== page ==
The fact that Verstappen manages the gap does not mean that he did not have that pace in hand. He actually had a lot more pace in hand, because he could simply breeze past on the straight.

          4. Yes. The RB was terrible and Max dragged that God awful car round that track on his own!
            Behave yourself!!

      2. I do not agree, you can also try to gain some performance by tyre offset. I mean, try to pit Ham some laps latter than Verstappen. This also helps you if there is some safety car latter in the race. At least for me, the call to pits was not ideal. Trying to make an undercut was pointless at the end.

  9. Passed two times! Nice job Max.

    1. Indeed. Was a great race from Max. Shame the season is finished. Congrats to Max. He was fastest all weekend and thoroughly deserved the win.
      That now makes it:
      Ham 10
      Rest of the grid 10.
      Abu Dhabi to be the decider 😂

  10. Mercedes always come up with this ridiculous excuses, considering the delay Max had when coming out of the pits, He was going to pass him with or without the charge that was obvious and trying to beat Redbull with a slower tyre when they could not do it on the same tyre was a fools errand.

    1. And RB don’t???
      Have you heard the nonsense Horner comes out with?
      At least Merc come out after every race and explain how they tackled the race. What other team does that? THAT is called connecting with the fans.

  11. This article is confusing – It doesn’t make clear it is talking about the first set of pit stops, rather than the safety car restart caused by Bottas’s retirement.

    1. @kbdavies Yes it does, in the first sentence.

  12. Mercedes strategists and engine department need to up their game. After Ferrari now Honda also seems to have a more powerful power unit.
    Redbull was clearly the fastest car and Lewis did well to hold second for most of the race until the safety car madness started. A bit similar to another chaotic race, German GP where things were looking good for Mercedes untill the safety cars.
    So Mercedes strategists need to sharpen up. They cant throw away races like this. Telling Lewis to do opposite to Max after the deployment of first safety car was a wrong call as he should have pitted for new tyres as well. Then pitting Lewis with just 4 to 5 laps to go was madness. Another poor call was to run Bottas on Brand new hard tyres for only 11 laps. They should have let him try one stop. He wasn’t in the contention for the top 3 places anyway.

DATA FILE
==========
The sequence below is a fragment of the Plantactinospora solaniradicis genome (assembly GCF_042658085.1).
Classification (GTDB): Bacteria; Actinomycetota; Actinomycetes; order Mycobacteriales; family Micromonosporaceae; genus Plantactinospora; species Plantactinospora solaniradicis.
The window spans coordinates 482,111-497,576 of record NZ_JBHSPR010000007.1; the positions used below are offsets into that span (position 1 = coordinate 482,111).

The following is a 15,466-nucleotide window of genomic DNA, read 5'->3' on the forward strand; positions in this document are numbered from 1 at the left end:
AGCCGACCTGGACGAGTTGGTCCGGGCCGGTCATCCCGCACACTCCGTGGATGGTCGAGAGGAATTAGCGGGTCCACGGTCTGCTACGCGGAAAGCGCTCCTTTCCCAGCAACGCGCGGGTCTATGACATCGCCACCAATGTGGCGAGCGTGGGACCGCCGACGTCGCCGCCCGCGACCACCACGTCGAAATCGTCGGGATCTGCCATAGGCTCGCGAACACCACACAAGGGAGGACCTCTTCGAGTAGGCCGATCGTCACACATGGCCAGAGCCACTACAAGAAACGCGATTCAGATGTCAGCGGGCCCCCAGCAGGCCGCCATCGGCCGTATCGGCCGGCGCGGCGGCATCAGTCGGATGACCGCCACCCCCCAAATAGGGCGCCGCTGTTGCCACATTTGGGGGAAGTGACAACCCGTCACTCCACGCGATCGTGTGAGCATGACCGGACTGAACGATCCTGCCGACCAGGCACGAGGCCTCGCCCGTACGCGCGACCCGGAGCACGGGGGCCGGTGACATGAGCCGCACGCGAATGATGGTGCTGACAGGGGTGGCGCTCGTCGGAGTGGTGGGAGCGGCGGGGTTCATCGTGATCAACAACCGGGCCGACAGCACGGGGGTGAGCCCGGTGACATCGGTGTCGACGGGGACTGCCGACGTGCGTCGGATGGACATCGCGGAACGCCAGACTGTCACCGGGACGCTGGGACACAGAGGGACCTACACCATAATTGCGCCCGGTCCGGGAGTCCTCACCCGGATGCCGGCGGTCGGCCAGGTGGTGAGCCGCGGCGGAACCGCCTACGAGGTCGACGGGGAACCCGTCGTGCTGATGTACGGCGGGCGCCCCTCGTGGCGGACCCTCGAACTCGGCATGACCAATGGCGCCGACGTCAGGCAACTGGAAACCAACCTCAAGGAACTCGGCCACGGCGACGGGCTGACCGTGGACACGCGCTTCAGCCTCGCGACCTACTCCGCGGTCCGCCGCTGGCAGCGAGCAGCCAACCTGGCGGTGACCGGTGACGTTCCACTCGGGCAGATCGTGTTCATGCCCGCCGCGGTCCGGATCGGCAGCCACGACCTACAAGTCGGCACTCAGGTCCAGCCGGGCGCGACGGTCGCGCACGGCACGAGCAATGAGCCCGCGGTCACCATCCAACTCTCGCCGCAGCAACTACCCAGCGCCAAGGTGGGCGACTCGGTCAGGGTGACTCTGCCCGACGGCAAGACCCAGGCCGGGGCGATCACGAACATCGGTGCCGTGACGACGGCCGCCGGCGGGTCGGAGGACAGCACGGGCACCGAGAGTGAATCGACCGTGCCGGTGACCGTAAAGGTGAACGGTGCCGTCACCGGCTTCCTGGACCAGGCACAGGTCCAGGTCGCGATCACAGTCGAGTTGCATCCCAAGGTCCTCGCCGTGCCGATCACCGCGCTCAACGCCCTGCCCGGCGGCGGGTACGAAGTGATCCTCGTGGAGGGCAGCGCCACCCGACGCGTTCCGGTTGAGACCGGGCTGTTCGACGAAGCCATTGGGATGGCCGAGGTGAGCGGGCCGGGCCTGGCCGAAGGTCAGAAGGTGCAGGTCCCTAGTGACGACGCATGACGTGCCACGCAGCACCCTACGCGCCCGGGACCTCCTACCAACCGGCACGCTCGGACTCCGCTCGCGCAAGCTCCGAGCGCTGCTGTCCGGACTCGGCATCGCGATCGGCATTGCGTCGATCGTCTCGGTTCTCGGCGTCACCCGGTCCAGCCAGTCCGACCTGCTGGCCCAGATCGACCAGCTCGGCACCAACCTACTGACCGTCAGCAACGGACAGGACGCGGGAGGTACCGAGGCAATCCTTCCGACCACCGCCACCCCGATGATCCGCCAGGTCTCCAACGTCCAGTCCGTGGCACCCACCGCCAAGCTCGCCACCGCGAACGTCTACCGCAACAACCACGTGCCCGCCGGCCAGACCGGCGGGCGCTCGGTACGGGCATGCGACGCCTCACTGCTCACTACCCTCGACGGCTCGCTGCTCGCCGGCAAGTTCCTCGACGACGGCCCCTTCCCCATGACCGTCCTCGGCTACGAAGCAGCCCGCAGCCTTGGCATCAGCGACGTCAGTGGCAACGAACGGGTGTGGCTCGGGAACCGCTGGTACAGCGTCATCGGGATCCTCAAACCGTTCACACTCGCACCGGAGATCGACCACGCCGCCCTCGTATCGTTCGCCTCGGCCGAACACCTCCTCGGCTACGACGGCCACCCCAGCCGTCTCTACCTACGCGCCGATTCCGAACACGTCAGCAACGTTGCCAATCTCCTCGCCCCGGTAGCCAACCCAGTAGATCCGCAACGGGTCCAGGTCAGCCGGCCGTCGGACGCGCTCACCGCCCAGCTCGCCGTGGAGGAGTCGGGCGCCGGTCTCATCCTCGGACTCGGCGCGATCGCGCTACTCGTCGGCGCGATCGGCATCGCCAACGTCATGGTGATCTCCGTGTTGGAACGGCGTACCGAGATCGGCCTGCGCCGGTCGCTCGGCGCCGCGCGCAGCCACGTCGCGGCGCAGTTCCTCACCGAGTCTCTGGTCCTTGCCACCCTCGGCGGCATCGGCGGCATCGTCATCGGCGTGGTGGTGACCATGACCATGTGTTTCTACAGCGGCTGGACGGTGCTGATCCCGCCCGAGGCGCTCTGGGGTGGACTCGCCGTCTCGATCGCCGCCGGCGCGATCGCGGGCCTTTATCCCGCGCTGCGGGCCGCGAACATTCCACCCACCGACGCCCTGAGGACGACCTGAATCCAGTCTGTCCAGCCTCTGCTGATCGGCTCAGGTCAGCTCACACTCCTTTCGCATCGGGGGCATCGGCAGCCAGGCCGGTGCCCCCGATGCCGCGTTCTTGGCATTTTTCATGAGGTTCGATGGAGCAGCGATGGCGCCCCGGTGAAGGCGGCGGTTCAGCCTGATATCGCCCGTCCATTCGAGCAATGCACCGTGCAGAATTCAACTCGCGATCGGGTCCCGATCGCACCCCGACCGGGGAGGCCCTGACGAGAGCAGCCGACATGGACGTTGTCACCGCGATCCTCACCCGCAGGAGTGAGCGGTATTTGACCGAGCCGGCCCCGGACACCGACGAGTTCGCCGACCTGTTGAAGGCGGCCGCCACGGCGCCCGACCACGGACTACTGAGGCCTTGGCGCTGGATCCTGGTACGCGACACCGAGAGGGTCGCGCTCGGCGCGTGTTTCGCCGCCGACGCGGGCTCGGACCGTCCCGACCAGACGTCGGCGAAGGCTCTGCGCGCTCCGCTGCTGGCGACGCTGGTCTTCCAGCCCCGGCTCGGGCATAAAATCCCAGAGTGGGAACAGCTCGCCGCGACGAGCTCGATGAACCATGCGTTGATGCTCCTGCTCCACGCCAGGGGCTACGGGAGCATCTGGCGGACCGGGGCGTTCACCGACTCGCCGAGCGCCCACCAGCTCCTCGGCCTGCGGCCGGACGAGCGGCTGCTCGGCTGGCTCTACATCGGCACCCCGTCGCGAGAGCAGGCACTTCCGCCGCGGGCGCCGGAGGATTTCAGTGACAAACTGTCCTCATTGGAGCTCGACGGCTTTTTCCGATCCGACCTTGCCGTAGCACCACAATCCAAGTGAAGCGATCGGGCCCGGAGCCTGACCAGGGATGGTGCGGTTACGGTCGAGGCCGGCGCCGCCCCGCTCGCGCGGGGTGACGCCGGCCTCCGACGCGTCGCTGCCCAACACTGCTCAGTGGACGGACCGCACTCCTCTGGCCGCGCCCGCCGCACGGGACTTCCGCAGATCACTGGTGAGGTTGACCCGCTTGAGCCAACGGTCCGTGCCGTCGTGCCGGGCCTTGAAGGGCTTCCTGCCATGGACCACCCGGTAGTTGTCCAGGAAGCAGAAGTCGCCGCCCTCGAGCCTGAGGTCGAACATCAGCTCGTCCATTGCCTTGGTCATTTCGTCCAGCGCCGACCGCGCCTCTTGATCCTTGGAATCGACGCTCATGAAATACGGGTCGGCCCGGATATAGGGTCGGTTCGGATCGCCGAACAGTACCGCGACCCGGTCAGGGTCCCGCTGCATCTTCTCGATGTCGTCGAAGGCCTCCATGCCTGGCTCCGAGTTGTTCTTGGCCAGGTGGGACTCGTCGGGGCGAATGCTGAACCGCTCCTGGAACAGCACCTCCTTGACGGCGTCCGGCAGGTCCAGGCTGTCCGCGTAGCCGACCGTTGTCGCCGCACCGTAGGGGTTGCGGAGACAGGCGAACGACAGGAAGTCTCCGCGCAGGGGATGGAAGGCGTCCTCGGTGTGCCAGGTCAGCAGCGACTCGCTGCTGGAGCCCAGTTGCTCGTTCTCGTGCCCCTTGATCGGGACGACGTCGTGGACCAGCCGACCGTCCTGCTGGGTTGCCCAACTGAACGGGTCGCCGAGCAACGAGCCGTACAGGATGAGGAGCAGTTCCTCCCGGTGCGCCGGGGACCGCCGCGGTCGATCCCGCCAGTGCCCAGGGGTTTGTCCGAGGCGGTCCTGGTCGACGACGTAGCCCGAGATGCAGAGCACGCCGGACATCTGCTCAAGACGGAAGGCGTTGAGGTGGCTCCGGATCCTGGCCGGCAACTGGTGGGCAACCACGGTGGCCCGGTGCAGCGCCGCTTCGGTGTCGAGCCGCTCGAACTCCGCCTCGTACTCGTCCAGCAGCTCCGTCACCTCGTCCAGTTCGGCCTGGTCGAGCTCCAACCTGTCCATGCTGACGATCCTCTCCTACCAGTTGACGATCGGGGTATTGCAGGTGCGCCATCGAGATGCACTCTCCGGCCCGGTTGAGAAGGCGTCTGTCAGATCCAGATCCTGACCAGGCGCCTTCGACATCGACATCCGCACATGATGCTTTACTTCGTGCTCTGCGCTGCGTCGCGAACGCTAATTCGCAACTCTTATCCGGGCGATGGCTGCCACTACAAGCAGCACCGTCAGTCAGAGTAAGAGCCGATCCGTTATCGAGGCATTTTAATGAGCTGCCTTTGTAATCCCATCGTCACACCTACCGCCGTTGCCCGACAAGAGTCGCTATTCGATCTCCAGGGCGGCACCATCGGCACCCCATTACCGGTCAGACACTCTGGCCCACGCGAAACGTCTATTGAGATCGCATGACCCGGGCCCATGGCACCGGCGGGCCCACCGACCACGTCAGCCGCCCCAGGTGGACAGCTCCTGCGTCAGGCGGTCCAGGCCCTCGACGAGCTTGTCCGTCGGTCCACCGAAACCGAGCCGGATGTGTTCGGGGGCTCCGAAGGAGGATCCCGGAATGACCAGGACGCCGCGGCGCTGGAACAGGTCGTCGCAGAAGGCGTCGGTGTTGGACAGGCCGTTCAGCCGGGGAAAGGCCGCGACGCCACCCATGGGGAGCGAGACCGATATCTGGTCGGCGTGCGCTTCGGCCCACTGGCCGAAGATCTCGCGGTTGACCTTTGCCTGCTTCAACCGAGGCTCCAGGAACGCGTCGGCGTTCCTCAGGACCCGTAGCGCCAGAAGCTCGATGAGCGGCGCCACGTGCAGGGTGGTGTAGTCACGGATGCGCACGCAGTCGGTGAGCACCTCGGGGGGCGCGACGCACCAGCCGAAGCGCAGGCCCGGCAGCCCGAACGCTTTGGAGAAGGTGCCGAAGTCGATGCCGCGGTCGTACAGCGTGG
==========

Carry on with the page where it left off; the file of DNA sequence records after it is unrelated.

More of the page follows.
13. And this is why silly ERS racing is a joke. Kers was ok as it was a small boost for a small % of lap. Easy to keep enough charge for many many laps and just reset it at the line. Up to 150 bhp (funny they don’t monitor torque output too being that lots of instant torque is what electric motors are so good at) for up to 30 odd seconds a lap and with some teams and drivers being able to charge better than other cars/drivers and therefore effectively gaining a large HP advantage for many seconds a lap over multiple laps at any track where deployment exceeds regeneration for some or all teams (i.e 90% of tracks at least).

    I get that hybrid/electric is the future but there is a right and wrong way to go about it. What we have now needs a revision and if implemented correctly it would close the field up and get rid of the ERS ‘gimmick racing’ whilst keeping the focus on future tech in f1 as it should be.

    1. I think it kind of adds to the game though. It’s an extra bit of strategy to keep in mind.

      1. really, it’s something that was alredy there….. higher engine modes for short bursts has been part of racing since for ever. Now it’s electrical modes but it’s the same thing none the less.

        1. @jeffreyj Well it’s a strategy game of when to apply the extra boost (either to attack or defend). I remember Hamilton talking about how he kept his battery charged at the expected overtake location. Just so he could launch a surprise attack somewhere else and he in fact managed to get past.

          1. @f1osaurus What point I made are you arguing against?

          2. @jeffreyj Well more like I explained what I meant, but your claim is nonsensical though. I guess I should have gone with that.